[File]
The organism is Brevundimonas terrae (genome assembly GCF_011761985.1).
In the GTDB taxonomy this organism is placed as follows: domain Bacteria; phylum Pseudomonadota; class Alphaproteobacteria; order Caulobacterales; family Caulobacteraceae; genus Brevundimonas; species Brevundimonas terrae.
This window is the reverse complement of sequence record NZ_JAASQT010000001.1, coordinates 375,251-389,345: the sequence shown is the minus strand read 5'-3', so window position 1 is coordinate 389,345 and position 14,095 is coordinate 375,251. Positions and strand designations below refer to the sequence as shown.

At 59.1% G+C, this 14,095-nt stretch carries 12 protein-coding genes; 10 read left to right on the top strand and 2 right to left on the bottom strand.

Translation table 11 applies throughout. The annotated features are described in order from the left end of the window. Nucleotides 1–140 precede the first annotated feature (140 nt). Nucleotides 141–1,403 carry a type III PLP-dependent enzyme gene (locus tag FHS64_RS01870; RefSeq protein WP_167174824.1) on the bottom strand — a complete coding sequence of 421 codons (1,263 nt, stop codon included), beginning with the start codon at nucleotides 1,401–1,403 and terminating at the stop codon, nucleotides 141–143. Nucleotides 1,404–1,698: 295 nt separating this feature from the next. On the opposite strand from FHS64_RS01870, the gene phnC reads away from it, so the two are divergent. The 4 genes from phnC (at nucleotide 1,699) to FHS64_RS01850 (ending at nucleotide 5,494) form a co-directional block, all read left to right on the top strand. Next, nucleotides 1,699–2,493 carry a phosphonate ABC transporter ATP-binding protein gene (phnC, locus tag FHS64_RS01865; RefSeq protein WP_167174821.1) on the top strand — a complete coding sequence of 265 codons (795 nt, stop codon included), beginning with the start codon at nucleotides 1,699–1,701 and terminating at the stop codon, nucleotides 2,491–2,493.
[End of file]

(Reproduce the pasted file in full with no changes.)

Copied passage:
The organism is Brevundimonas terrae (genome assembly GCF_011761985.1).
In the GTDB taxonomy this organism is placed as follows: domain Bacteria; phylum Pseudomonadota; class Alphaproteobacteria; order Caulobacterales; family Caulobacteraceae; genus Brevundimonas; species Brevundimonas terrae.
This window is the reverse complement of sequence record NZ_JAASQT010000001.1, coordinates 375,251-389,345: the sequence shown is the minus strand read 5'-3', so window position 1 is coordinate 389,345 and position 14,095 is coordinate 375,251. Positions and strand designations below refer to the sequence as shown.

At 59.1% G+C, this 14,095-nt stretch carries 12 protein-coding genes; 10 read left to right on the top strand and 2 right to left on the bottom strand.

Translation table 11 applies throughout. The annotated features are described in order from the left end of the window. Nucleotides 1–140 precede the first annotated feature (140 nt). Nucleotides 141–1,403 carry a type III PLP-dependent enzyme gene (locus tag FHS64_RS01870; RefSeq protein WP_167174824.1) on the bottom strand — a complete coding sequence of 421 codons (1,263 nt, stop codon included), beginning with the start codon at nucleotides 1,401–1,403 and terminating at the stop codon, nucleotides 141–143. Nucleotides 1,404–1,698: 295 nt separating this feature from the next. On the opposite strand from FHS64_RS01870, the gene phnC reads away from it, so the two are divergent. The 4 genes from phnC (at nucleotide 1,699) to FHS64_RS01850 (ending at nucleotide 5,494) form a co-directional block, all read left to right on the top strand. Next, nucleotides 1,699–2,493 carry a phosphonate ABC transporter ATP-binding protein gene (phnC, locus tag FHS64_RS01865; RefSeq protein WP_167174821.1) on the top strand — a complete coding sequence of 265 codons (795 nt, stop codon included), beginning with the start codon at nucleotides 1,699–1,701 and terminating at the stop codon, nucleotides 2,491–2,493.